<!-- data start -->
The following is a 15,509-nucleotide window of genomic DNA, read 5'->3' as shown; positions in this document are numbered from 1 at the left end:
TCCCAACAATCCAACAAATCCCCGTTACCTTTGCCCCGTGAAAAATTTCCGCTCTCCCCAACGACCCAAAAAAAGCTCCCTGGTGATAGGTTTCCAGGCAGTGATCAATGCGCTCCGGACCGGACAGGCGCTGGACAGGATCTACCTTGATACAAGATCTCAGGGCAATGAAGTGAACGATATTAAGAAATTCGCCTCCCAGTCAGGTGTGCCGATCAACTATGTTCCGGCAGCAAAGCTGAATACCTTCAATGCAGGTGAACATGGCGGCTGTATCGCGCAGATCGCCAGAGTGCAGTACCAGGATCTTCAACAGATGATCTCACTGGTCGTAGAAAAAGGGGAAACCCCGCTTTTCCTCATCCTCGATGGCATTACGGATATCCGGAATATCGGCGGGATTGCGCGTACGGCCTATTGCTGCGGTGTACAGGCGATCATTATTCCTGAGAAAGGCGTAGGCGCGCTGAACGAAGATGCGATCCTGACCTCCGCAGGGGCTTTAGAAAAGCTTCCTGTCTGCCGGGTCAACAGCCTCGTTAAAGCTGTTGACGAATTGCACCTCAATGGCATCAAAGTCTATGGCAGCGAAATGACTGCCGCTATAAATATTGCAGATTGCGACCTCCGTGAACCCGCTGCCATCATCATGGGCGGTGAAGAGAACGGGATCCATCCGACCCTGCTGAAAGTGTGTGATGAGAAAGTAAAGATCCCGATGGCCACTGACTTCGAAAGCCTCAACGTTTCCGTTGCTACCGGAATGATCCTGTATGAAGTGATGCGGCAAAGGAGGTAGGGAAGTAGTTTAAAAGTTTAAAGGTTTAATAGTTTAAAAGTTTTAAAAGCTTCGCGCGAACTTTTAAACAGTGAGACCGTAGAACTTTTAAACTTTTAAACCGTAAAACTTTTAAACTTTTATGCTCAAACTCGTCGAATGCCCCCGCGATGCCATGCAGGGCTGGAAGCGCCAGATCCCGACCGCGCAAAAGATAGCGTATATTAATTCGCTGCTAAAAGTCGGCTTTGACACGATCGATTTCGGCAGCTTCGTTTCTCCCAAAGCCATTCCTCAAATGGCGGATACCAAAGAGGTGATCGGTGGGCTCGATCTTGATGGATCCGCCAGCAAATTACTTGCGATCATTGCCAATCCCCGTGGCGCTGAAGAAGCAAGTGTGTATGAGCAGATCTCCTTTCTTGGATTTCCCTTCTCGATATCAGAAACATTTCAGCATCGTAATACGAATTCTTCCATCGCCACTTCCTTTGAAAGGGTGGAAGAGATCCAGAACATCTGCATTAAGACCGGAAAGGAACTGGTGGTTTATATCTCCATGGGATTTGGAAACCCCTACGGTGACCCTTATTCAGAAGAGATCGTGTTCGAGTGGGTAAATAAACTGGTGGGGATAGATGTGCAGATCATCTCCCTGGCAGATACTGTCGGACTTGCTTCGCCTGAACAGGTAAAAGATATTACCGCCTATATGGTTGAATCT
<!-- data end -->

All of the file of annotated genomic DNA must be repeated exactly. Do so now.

The following is a 15,509-nucleotide window of genomic DNA, read 5'->3' as shown; positions in this document are numbered from 1 at the left end:
TCCCAACAATCCAACAAATCCCCGTTACCTTTGCCCCGTGAAAAATTTCCGCTCTCCCCAACGACCCAAAAAAAGCTCCCTGGTGATAGGTTTCCAGGCAGTGATCAATGCGCTCCGGACCGGACAGGCGCTGGACAGGATCTACCTTGATACAAGATCTCAGGGCAATGAAGTGAACGATATTAAGAAATTCGCCTCCCAGTCAGGTGTGCCGATCAACTATGTTCCGGCAGCAAAGCTGAATACCTTCAATGCAGGTGAACATGGCGGCTGTATCGCGCAGATCGCCAGAGTGCAGTACCAGGATCTTCAACAGATGATCTCACTGGTCGTAGAAAAAGGGGAAACCCCGCTTTTCCTCATCCTCGATGGCATTACGGATATCCGGAATATCGGCGGGATTGCGCGTACGGCCTATTGCTGCGGTGTACAGGCGATCATTATTCCTGAGAAAGGCGTAGGCGCGCTGAACGAAGATGCGATCCTGACCTCCGCAGGGGCTTTAGAAAAGCTTCCTGTCTGCCGGGTCAACAGCCTCGTTAAAGCTGTTGACGAATTGCACCTCAATGGCATCAAAGTCTATGGCAGCGAAATGACTGCCGCTATAAATATTGCAGATTGCGACCTCCGTGAACCCGCTGCCATCATCATGGGCGGTGAAGAGAACGGGATCCATCCGACCCTGCTGAAAGTGTGTGATGAGAAAGTAAAGATCCCGATGGCCACTGACTTCGAAAGCCTCAACGTTTCCGTTGCTACCGGAATGATCCTGTATGAAGTGATGCGGCAAAGGAGGTAGGGAAGTAGTTTAAAAGTTTAAAGGTTTAATAGTTTAAAAGTTTTAAAAGCTTCGCGCGAACTTTTAAACAGTGAGACCGTAGAACTTTTAAACTTTTAAACCGTAAAACTTTTAAACTTTTATGCTCAAACTCGTCGAATGCCCCCGCGATGCCATGCAGGGCTGGAAGCGCCAGATCCCGACCGCGCAAAAGATAGCGTATATTAATTCGCTGCTAAAAGTCGGCTTTGACACGATCGATTTCGGCAGCTTCGTTTCTCCCAAAGCCATTCCTCAAATGGCGGATACCAAAGAGGTGATCGGTGGGCTCGATCTTGATGGATCCGCCAGCAAATTACTTGCGATCATTGCCAATCCCCGTGGCGCTGAAGAAGCAAGTGTGTATGAGCAGATCTCCTTTCTTGGATTTCCCTTCTCGATATCAGAAACATTTCAGCATCGTAATACGAATTCTTCCATCGCCACTTCCTTTGAAAGGGTGGAAGAGATCCAGAACATCTGCATTAAGACCGGAAAGGAACTGGTGGTTTATATCTCCATGGGATTTGGAAACCCCTACGGTGACCCTTATTCAGAAGAGATCGTGTTCGAGTGGGTAAATAAACTGGTGGGGATAGATGTGCAGATCATCTCCCTGGCAGATACTGTCGGACTTGCTTCGCCTGAACAGGTAAAAGATATTACCGCCTATATGGTTGAATCT